My expertise in wellness and self-care is fueled by my fascination with people and how they treat their bodies.  I have a Bachelor’s degree in Psychology from GSU and license/certifications for massage therapy, nail technology and Aesthetics.

Recognizing the needs of my daughters’ bounty of curls, I decided to use my knowledge and research on natural haircare regimens to help other multiracial families like ours. Our blog has hair tutorials, product reviews and inspirational protective styles for biracial kid’s natural hair.  

How did you get started in the fashion industry? 

Exploring my passion for the girls’ curls lead to the development of SWURLY. I was willing to spend the time to create beautiful protective styles, however, I was frustrated with the kid’s sleep bonnets on the market because they didn’t stay on. I wanted to find a solution to make the hairstyles last longer.

SWURLY is a silk sleep hair accessories line including adult silk sleep caps, adjustable kid’s sleep caps, silk scrunchies and silk pillowcases. I developed this line to save time in the morning styling for both my girls and myself. I never considered that I was entering the fashion industry; I just wanted my daughters to be proud of their curls. I didn’t want them to be embarrassed to wrap their hair or protect their curls.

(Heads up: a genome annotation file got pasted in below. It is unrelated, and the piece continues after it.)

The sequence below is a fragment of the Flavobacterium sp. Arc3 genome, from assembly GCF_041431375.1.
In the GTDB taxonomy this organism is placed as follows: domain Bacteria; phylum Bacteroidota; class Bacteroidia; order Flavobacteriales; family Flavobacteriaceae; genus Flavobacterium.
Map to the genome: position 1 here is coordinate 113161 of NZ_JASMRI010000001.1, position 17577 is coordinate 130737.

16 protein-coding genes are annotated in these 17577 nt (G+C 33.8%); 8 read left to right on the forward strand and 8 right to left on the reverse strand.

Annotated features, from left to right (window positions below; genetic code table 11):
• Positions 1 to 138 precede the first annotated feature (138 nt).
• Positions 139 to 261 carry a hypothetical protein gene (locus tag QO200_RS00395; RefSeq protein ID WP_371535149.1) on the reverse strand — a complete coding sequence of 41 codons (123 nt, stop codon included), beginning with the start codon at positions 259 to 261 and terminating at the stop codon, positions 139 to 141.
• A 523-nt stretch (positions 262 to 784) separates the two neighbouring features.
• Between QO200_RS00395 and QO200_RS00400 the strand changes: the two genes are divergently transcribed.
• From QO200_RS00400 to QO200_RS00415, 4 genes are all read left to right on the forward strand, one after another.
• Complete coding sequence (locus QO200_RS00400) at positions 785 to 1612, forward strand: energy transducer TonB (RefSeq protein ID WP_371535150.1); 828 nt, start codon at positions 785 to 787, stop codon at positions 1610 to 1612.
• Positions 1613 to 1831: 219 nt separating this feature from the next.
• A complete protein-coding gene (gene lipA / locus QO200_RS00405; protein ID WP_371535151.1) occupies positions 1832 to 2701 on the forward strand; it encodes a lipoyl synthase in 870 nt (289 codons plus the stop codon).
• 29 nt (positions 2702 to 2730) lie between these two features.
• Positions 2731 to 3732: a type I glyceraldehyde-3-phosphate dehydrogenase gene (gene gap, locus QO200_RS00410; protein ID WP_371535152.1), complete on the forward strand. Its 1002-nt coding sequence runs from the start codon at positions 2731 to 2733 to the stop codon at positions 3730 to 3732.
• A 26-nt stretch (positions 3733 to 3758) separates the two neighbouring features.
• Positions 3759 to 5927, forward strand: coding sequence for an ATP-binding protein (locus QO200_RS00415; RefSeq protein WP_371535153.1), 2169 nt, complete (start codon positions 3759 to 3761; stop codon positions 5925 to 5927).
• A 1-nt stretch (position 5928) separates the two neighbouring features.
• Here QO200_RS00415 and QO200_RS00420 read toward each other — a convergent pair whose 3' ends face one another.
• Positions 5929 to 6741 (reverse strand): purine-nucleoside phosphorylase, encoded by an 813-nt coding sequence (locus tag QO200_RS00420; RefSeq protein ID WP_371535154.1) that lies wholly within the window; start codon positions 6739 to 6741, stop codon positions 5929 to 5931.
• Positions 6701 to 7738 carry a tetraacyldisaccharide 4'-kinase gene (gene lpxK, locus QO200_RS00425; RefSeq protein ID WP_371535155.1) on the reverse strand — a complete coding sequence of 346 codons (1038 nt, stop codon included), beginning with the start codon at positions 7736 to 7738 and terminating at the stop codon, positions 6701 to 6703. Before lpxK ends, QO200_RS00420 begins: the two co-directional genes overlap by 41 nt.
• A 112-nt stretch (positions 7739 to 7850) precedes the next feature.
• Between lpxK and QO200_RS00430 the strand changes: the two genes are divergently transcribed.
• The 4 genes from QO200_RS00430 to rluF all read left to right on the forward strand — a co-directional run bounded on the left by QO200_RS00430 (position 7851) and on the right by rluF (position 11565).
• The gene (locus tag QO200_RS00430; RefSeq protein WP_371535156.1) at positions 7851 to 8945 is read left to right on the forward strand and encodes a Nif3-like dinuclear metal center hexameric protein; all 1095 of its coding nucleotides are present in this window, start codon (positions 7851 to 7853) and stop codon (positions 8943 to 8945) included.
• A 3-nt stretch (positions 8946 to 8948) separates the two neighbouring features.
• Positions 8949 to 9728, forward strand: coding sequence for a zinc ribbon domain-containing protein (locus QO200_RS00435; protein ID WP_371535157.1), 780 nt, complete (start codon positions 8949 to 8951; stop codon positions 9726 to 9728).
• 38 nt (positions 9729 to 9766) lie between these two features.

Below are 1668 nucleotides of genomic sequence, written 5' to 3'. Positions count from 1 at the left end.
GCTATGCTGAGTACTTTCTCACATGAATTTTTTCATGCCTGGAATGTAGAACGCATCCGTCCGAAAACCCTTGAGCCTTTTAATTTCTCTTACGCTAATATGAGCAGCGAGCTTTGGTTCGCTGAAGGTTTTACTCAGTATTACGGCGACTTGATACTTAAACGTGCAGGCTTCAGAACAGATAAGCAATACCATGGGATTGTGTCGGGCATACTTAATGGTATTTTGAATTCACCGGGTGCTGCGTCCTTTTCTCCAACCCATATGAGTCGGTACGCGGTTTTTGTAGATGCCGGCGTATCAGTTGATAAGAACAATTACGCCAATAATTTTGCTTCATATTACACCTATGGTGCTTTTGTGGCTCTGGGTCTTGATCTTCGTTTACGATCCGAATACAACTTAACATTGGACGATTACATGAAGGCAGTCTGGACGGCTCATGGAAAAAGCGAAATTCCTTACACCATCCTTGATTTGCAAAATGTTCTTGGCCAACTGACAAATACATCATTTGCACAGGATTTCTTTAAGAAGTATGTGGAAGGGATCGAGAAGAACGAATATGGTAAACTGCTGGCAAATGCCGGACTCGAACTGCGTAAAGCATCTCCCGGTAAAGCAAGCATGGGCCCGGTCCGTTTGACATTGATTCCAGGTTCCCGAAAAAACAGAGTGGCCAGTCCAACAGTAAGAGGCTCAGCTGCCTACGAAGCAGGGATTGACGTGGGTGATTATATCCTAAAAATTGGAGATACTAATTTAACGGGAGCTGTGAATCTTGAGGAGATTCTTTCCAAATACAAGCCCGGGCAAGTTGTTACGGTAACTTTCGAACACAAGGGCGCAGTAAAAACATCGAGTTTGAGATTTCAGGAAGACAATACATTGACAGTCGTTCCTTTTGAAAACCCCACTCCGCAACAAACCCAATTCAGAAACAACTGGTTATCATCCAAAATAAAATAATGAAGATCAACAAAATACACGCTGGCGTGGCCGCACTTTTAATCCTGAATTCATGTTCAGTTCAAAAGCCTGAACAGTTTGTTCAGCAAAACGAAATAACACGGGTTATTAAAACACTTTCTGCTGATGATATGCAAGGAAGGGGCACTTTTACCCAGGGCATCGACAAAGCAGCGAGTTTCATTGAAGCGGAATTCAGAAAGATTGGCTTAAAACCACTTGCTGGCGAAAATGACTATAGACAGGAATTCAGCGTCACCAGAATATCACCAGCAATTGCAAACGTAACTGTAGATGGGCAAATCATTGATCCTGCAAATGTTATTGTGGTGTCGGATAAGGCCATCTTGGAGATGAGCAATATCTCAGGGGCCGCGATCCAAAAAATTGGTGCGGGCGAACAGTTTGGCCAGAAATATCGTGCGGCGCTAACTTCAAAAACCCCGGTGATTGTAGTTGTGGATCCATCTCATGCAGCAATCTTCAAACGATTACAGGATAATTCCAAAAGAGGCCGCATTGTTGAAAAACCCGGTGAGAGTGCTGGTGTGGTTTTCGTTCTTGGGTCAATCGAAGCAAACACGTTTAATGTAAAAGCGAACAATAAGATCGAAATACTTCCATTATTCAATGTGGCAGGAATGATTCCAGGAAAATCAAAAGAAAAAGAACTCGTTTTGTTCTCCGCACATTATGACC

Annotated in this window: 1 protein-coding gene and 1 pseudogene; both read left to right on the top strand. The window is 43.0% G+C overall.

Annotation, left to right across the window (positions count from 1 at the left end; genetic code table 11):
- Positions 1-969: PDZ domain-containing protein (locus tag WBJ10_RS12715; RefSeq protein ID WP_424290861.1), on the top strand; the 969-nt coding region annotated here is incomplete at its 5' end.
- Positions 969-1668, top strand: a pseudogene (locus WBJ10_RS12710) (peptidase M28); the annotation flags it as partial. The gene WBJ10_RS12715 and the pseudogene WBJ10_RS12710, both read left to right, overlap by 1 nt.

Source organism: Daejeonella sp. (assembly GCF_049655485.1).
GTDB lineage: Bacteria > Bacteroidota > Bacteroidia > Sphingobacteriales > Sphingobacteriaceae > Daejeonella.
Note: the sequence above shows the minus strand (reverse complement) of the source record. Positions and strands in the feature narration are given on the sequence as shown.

What have been the biggest challenges and the best rewards of being a female business owner? 

I am a serial entrepreneur, I opened my first company in September 2008, while the entire global economy was crashing and the whole world was melting down, I was putting the finishing touches on the build-out of my boutique day spa on the east side of Madison.

It’s scary to think that while other businesses were going under, I was undertaking a new company. My staff and I worked hard through the recession to build a business and a brand that I was so proud of. I faced many challenges in those first years of ownership from the economic climate, to unexpected expenses of a brick and mortar business to staffing hurdles.